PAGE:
City Hall says fear of crime matters
I have repeatedly in my Crime Scenes articles talked about how people's fears about crime negate statistics showing people shouldn't be afraid. After all, crime is down to 20 year lows in some categories.
City leaders, then as in the past, love to blame the media for hyping crime beyond proportion. And yes, one sensational crime -- the stabbing of the Hopkins researcher or virtually anything that happens at the Inner Harbor -- can shatter people's peace of mind. The picture at left by The Sun's Justin Fenton is from a recent shooting in East Baltimore of a church caretaker.
The shooting at the Hilton Tuesday night stemmed from a domestic argument confined to a room, but because it happened in one of the city's premier hotels, it gets attention. It can only solidify Baltimore's bad reputation when tourists see police rushing into the hotel and taking someone out on a stretcher and another out in handcuffs.
If you visit another city for the first time and see police swarm the primary shopping street, you might conclude the city is unsafe and you'll never visit again, even if that was the first time something bad happened in the past decade. Similarly, people call the newsroom all the time saying they saw three police cars speed by their house and that's evidence crime is out of control.
It's difficult because fear can't be quantified. And even if the fear is unjustified or irrational, it's still there and still has a negative effect. Combating it is nearly impossible, and citing stats virtually useless.
Today, I wrote about how these same issues were in play 36 years ago. On Sunday, I wrote about how two neighborhoods dealt with separate killings. I also received an e-mail from Ian T. Brennan, one of the spokesman for Mayor Stephanie Rawlings-Blake. This is what he had to say:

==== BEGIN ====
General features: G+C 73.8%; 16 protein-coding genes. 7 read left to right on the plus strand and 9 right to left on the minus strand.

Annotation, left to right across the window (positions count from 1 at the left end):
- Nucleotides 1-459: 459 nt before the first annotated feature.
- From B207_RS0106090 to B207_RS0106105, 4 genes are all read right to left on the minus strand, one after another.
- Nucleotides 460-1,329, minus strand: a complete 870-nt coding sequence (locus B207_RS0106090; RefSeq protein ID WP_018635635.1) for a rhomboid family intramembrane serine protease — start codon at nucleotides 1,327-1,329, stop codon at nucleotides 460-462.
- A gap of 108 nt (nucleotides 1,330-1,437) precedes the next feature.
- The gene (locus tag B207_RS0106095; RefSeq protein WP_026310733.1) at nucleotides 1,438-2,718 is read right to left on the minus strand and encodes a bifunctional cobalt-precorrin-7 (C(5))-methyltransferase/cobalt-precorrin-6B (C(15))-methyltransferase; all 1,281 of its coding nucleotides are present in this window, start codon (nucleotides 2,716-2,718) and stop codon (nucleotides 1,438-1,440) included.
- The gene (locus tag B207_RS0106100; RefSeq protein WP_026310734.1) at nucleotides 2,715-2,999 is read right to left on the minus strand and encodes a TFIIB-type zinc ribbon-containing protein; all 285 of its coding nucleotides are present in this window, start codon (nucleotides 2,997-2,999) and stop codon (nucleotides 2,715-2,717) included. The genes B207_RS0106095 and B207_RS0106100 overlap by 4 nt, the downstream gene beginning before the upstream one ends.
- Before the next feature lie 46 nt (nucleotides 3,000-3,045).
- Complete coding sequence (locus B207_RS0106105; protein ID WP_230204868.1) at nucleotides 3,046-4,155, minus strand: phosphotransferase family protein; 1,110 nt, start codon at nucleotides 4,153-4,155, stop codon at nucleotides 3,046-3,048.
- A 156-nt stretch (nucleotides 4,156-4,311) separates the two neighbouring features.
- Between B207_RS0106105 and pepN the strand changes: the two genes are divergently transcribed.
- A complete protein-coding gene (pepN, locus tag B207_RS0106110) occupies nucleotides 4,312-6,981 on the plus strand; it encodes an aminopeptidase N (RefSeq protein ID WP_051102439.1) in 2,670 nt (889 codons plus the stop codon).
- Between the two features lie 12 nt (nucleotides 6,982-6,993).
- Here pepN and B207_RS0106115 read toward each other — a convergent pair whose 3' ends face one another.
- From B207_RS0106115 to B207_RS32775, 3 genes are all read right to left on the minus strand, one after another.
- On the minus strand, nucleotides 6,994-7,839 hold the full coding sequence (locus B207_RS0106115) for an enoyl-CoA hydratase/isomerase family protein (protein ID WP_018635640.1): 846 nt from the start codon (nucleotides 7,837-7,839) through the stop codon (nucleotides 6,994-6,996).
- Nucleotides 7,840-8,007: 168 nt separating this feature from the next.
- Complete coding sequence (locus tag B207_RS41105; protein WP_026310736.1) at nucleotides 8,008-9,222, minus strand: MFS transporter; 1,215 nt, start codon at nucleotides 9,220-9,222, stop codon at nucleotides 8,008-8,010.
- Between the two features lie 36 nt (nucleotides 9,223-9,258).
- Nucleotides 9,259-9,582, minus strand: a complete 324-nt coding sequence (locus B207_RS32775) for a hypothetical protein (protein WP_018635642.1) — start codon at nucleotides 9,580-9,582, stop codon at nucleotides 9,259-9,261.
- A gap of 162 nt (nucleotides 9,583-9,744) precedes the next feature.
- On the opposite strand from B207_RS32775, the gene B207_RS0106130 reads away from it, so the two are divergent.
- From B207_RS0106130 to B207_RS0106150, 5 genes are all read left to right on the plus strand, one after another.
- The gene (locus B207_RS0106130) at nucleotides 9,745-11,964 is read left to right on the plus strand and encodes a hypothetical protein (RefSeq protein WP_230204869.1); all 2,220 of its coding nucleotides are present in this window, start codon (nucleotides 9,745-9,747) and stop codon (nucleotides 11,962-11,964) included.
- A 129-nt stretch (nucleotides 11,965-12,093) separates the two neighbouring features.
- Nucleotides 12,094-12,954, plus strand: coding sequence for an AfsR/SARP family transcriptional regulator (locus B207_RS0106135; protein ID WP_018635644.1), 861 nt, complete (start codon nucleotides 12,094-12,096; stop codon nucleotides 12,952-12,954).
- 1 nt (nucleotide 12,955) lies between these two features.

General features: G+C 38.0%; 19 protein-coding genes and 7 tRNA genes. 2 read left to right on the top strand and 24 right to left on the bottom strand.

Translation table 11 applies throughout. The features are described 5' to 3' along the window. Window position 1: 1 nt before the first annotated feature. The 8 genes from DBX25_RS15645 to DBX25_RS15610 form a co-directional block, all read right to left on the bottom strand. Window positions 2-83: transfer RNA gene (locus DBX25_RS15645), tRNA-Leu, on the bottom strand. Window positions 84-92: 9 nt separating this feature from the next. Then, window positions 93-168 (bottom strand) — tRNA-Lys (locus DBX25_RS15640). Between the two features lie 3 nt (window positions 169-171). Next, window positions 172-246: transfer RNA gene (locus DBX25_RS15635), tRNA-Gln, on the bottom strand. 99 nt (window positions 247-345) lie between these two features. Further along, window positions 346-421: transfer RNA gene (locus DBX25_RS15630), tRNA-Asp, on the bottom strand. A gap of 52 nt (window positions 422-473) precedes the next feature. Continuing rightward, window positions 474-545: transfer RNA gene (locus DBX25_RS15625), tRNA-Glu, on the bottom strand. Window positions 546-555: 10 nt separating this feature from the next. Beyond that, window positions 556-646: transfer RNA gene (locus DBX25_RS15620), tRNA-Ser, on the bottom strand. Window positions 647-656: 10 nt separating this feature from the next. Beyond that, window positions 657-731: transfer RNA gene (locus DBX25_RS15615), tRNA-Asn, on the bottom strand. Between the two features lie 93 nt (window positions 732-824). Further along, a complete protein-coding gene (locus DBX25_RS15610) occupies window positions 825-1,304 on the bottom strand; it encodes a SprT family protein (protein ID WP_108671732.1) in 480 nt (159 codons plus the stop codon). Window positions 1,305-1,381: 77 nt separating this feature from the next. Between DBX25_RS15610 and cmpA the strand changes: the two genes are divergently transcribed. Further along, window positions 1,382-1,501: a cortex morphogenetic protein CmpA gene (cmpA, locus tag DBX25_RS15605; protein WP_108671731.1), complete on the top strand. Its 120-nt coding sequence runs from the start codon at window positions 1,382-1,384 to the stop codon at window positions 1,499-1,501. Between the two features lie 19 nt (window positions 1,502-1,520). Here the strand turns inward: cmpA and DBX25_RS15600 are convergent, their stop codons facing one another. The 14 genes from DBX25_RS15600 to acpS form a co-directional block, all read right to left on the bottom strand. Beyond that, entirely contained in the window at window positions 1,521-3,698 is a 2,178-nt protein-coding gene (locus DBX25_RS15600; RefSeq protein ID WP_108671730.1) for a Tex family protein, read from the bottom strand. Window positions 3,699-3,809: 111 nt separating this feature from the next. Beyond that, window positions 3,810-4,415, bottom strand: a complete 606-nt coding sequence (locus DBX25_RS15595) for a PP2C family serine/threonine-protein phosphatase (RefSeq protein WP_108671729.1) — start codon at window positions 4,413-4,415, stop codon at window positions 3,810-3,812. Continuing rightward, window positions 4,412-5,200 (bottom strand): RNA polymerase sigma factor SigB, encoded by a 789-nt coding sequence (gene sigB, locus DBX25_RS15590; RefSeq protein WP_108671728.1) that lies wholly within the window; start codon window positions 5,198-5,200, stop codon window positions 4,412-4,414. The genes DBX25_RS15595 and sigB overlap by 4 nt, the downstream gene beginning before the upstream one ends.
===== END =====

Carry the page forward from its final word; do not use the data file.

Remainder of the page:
The Mayor addressed this point last week on a couple of occasions, saying, “For the first six months of this year, we had the fewest killings in 25 years, but this statistic does not bring comfort to a grieving family. Last month we had the fewest number of shooting on record, but this fact does not bring relief to a neighborhood that witnesses a heinous crime. We have made great progress in reducing violence but our work is not done until all the people of Baltimore feel safe in their neighborhoods.”
Throughout the year,she repeatedly said that the drop in crime was “not a cause for celebration,” but rather “a call to do even more.”
What’s more, mentioning the recent decrease in crime is not our way of disregarding the concerns of people in the City. It is an important acknowledgment the efforts of the Police Department and dedicated community leaders to reduce crime. As you no doubt read last week, the Mayor’s family was touched by a senseless act of violence that nearly killed her brother. She understands the impact crime has on victims and their families.